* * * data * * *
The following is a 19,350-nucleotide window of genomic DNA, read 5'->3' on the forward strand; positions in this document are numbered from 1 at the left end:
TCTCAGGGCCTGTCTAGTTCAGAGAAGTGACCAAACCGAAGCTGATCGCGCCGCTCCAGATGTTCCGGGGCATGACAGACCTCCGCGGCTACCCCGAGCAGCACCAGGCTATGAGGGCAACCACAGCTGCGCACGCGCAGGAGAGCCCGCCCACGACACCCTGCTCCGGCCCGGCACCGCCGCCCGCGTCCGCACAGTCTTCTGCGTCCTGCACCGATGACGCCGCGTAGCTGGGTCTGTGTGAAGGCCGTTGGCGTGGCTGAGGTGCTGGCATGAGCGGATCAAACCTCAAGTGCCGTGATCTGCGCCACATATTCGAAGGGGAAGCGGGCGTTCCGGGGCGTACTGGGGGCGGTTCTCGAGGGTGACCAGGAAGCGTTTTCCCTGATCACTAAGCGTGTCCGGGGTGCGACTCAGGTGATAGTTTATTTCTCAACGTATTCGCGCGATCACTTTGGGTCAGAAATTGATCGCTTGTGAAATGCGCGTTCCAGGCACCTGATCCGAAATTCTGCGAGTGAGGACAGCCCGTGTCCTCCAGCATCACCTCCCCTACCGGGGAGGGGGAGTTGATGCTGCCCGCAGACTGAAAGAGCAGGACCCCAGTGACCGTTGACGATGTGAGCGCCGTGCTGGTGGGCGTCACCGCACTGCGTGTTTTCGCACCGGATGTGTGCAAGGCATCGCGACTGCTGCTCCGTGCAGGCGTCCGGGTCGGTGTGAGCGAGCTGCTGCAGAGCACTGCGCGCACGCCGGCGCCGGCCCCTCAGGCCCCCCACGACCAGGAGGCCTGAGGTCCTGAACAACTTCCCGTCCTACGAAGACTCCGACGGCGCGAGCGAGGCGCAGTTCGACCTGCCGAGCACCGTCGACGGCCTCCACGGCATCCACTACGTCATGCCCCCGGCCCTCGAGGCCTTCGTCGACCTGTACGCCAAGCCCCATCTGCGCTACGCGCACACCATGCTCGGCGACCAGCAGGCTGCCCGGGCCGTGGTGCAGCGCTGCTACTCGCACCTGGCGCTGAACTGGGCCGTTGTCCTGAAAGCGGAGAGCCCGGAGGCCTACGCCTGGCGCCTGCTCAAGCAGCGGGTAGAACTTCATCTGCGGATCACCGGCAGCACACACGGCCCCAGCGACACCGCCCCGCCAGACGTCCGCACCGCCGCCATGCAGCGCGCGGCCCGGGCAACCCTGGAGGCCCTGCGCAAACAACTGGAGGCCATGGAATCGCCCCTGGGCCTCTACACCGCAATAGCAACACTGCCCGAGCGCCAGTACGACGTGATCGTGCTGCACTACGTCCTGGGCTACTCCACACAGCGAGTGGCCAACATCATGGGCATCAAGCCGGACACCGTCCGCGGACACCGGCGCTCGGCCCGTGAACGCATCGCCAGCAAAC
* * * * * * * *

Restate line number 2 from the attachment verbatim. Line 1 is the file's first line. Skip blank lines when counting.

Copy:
TCTCAGGGCCTGTCTAGTTCAGAGAAGTGACCAAACCGAAGCTGATCGCGCCGCTCCAGATGTTCCGGGGCATGACAGACCTCCGCGGCTACCCCGAGCAGCACCAGGCTATGAGGGCAACCACAGCTGCGCACGCGCAGGAGAGCCCGCCCACGACACCCTGCTCCGGCCCGGCACCGCCGCCCGCGTCCGCACAGTCTTCTGCGTCCTGCACCGATGACGCCGCGTAGCTGGGTCTGTGTGAAGGCCGTTGGCGTGGCTGAGGTGCTGGCATGAGCGGATCAAACCTCAAGTGCCGTGATCTGCGCCACATATTCGAAGGGGAAGCGGGCGTTCCGGGGCGTACTGGGGGCGGTTCTCGAGGGTGACCAGGAAGCGTTTTCCCTGATCACTAAGCGTGTCCGGGGTGCGACTCAGGTGATAGTTTATTTCTCAACGTATTCGCGCGATCACTTTGGGTCAGAAATTGATCGCTTGTGAAATGCGCGTTCCAGGCACCTGATCCGAAATTCTGCGAGTGAGGACAGCCCGTGTCCTCCAGCATCACCTCCCCTACCGGGGAGGGGGAGTTGATGCTGCCCGCAGACTGAAAGAGCAGGACCCCAGTGACCGTTGACGATGTGAGCGCCGTGCTGGTGGGCGTCACCGCACTGCGTGTTTTCGCACCGGATGTGTGCAAGGCATCGCGACTGCTGCTCCGTGCAGGCGTCCGGGTCGGTGTGAGCGAGCTGCTGCAGAGCACTGCGCGCACGCCGGCGCCGGCCCCTCAGGCCCCCCACGACCAGGAGGCCTGAGGTCCTGAACAACTTCCCGTCCTACGAAGACTCCGACGGCGCGAGCGAGGCGCAGTTCGACCTGCCGAGCACCGTCGACGGCCTCCACGGCATCCACTACGTCATGCCCCCGGCCCTCGAGGCCTTCGTCGACCTGTACGCCAAGCCCCATCTGCGCTACGCGCACACCATGCTCGGCGACCAGCAGGCTGCCCGGGCCGTGGTGCAGCGCTGCTACTCGCACCTGGCGCTGAACTGGGCCGTTGTCCTGAAAGCGGAGAGCCCGGAGGCCTACGCCTGGCGCCTGCTCAAGCAGCGGGTAGAACTTCATCTGCGGATCACCGGCAGCACACACGGCCCCAGCGACACCGCCCCGCCAGACGTCCGCACCGCCGCCATGCAGCGCGCGGCCCGGGCAACCCTGGAGGCCCTGCGCAAACAACTGGAGGCCATGGAATCGCCCCTGGGCCTCTACACCGCAATAGCAACACTGCCCGAGCGCCAGTACGACGTGATCGTGCTGCACTACGTCCTGGGCTACTCCACACAGCGAGTGGCCAACATCATGGGCATCAAGCCGGACACCGTCCGCGGACACCGGCGCTCGGCCCGTGAACGCATCGCCAGCAAAC